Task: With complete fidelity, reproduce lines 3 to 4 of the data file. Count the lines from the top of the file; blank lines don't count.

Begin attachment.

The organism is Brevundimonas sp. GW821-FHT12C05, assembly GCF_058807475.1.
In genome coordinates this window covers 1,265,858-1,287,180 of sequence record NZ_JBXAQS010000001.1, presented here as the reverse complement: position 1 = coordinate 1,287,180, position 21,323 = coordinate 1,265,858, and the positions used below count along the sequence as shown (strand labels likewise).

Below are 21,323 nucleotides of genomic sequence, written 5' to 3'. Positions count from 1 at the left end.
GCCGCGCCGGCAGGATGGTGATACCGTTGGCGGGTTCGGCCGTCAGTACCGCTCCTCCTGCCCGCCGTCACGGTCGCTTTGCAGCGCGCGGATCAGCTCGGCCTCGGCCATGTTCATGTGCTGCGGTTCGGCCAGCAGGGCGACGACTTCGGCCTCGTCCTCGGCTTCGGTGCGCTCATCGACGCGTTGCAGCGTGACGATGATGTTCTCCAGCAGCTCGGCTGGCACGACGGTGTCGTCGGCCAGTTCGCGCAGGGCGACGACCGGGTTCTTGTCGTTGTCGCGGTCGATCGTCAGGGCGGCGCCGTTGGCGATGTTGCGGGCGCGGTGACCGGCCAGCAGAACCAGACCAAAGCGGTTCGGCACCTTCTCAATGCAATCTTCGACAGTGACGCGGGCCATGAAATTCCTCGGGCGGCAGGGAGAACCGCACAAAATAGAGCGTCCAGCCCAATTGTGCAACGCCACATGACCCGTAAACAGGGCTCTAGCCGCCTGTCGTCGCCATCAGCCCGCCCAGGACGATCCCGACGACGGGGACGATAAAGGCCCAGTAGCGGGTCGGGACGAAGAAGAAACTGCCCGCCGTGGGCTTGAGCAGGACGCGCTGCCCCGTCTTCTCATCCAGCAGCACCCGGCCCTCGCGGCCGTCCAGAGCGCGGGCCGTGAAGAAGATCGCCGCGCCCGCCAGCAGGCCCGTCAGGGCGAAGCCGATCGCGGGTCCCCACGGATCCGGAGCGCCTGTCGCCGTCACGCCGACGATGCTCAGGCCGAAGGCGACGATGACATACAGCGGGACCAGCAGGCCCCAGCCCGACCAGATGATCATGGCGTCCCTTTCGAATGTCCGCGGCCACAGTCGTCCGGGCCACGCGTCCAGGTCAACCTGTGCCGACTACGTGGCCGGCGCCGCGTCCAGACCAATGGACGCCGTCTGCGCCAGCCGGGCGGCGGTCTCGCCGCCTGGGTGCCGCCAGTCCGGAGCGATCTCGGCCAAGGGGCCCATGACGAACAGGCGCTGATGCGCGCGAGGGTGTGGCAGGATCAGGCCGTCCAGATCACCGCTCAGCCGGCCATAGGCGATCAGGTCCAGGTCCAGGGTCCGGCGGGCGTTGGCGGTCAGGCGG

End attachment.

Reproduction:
Below are 21,323 nucleotides of genomic sequence, written 5' to 3'. Positions count from 1 at the left end.
GCCGCGCCGGCAGGATGGTGATACCGTTGGCGGGTTCGGCCGTCAGTACCGCTCCTCCTGCCCGCCGTCACGGTCGCTTTGCAGCGCGCGGATCAGCTCGGCCTCGGCCATGTTCATGTGCTGCGGTTCGGCCAGCAGGGCGACGACTTCGGCCTCGTCCTCGGCTTCGGTGCGCTCATCGACGCGTTGCAGCGTGACGATGATGTTCTCCAGCAGCTCGGCTGGCACGACGGTGTCGTCGGCCAGTTCGCGCAGGGCGACGACCGGGTTCTTGTCGTTGTCGCGGTCGATCGTCAGGGCGGCGCCGTTGGCGATGTTGCGGGCGCGGTGACCGGCCAGCAGAACCAGACCAAAGCGGTTCGGCACCTTCTCAATGCAATCTTCGACAGTGACGCGGGCCATGAAATTCCTCGGGCGGCAGGGAGAACCGCACAAAATAGAGCGTCCAGCCCAATTGTGCAACGCCACATGACCCGTAAACAGGGCTCTAGCCGCCTGTCGTCGCCATCAGCCCGCCCAGGACGATCCCGACGACGGGGACGATAAAGGCCCAGTAGCGGGTCGGGACGAAGAAGAAACTGCCCGCCGTGGGCTTGAGCAGGACGCGCTGCCCCGTCTTCTCATCCAGCAGCACCCGGCCCTCGCGGCCGTCCAGAGCGCGGGCCGTGAAGAAGATCGCCGCGCCCGCCAGCAGGCCCGTCAGGGCGAAGCCGATCGCGGGTCCCCACGGATCCGGAGCGCCTGTCGCCGTCACGCCGACGATGCTCAGGCCGAAGGCGACGATGACATACAGCGGGACCAGCAGGCCCCAGCCCGACCAGATGATCATGGCGTCCCTTTCGAATGTCCGCGGCCACAGTCGTCCGGGCCACGCGTCCAGGTCAACCTGTGCCGACTACGTGGCCGGCGCCGCGTCCAGACCAATGGACGCCGTCTGCGCCAGCCGGGCGGCGGTCTCGCCGCCTGGGTGCCGCCAGTCCGGAGCGATCTCGGCCAAGGGGCCCATGACGAACAGGCGCTGATGCGCGCGAGGGTGTGGCAGGATCAGGCCGTCCAGATCACCGCTCAGCCGGCCATAGGCGATCAGGTCCAGGTCCAGGGTCCGGCGGGCGTTGGCGGTCAGGCGG